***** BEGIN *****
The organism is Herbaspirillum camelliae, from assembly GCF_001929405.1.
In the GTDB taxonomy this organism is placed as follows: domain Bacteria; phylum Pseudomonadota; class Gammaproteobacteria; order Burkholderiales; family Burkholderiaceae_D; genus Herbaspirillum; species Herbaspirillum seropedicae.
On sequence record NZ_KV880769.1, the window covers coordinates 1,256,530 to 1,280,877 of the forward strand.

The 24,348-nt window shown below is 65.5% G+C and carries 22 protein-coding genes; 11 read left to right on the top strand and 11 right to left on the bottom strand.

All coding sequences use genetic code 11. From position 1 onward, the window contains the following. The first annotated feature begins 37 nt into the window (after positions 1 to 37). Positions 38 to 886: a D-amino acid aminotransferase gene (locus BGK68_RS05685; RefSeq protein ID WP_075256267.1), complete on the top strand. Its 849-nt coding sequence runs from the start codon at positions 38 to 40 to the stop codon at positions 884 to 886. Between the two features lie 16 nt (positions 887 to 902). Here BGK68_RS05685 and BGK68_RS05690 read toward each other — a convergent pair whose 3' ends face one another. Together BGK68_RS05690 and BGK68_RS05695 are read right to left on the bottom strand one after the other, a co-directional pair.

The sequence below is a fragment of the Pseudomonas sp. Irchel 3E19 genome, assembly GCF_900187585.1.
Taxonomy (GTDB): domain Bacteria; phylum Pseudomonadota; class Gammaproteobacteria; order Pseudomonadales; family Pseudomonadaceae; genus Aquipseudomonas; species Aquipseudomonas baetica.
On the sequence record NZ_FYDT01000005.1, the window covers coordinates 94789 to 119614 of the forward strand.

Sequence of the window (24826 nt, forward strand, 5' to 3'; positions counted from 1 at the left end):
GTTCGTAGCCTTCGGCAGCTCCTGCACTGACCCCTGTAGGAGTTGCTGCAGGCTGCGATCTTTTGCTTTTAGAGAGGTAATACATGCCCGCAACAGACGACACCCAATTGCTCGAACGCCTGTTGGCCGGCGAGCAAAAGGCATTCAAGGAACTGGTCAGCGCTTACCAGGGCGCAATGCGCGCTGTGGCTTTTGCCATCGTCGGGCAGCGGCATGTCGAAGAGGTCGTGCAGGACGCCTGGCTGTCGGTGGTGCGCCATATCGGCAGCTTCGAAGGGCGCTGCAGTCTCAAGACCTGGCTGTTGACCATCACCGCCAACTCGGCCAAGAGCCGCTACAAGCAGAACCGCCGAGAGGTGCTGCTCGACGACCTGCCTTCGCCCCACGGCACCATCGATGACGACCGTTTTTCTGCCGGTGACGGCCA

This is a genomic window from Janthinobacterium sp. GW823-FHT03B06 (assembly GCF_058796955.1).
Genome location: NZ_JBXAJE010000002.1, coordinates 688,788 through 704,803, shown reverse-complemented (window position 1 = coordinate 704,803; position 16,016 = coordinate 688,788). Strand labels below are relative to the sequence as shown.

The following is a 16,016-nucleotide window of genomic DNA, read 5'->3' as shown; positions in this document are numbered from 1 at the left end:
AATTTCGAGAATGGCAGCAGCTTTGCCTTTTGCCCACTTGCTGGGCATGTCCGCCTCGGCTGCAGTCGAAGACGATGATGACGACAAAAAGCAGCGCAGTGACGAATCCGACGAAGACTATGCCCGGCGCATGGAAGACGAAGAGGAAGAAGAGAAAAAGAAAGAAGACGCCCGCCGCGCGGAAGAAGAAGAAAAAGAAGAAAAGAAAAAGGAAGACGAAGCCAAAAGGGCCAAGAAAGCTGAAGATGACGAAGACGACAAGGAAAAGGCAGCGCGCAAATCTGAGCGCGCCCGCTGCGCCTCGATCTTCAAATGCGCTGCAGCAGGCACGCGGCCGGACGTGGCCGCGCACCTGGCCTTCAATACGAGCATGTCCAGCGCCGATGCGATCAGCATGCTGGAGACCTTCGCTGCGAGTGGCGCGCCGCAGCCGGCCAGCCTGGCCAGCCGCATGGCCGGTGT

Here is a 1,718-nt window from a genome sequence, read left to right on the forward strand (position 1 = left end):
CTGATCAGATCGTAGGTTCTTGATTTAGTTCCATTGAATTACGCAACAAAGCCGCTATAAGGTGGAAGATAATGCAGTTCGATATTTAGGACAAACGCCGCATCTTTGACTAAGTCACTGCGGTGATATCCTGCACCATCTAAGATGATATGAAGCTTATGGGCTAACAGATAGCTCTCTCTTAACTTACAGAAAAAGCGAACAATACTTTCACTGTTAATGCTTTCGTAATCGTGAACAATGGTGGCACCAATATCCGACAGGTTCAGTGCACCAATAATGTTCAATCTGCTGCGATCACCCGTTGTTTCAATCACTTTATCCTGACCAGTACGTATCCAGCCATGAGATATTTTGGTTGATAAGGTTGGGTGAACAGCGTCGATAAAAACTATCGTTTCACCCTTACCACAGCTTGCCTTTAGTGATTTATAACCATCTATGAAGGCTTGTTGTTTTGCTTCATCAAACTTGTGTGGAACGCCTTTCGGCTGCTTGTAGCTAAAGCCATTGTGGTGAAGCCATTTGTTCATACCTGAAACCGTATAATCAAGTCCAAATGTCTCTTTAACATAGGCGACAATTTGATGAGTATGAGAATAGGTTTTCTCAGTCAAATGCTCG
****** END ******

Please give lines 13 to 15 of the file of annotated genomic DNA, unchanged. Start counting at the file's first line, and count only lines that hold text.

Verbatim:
The following is a 16,016-nucleotide window of genomic DNA, read 5'->3' as shown; positions in this document are numbered from 1 at the left end:
AATTTCGAGAATGGCAGCAGCTTTGCCTTTTGCCCACTTGCTGGGCATGTCCGCCTCGGCTGCAGTCGAAGACGATGATGACGACAAAAAGCAGCGCAGTGACGAATCCGACGAAGACTATGCCCGGCGCATGGAAGACGAAGAGGAAGAAGAGAAAAAGAAAGAAGACGCCCGCCGCGCGGAAGAAGAAGAAAAAGAAGAAAAGAAAAAGGAAGACGAAGCCAAAAGGGCCAAGAAAGCTGAAGATGACGAAGACGACAAGGAAAAGGCAGCGCGCAAATCTGAGCGCGCCCGCTGCGCCTCGATCTTCAAATGCGCTGCAGCAGGCACGCGGCCGGACGTGGCCGCGCACCTGGCCTTCAATACGAGCATGTCCAGCGCCGATGCGATCAGCATGCTGGAGACCTTCGCTGCGAGTGGCGCGCCGCAGCCGGCCAGCCTGGCCAGCCGCATGGCCGGTGT

Here is a 1,718-nt window from a genome sequence, read left to right on the forward strand (position 1 = left end):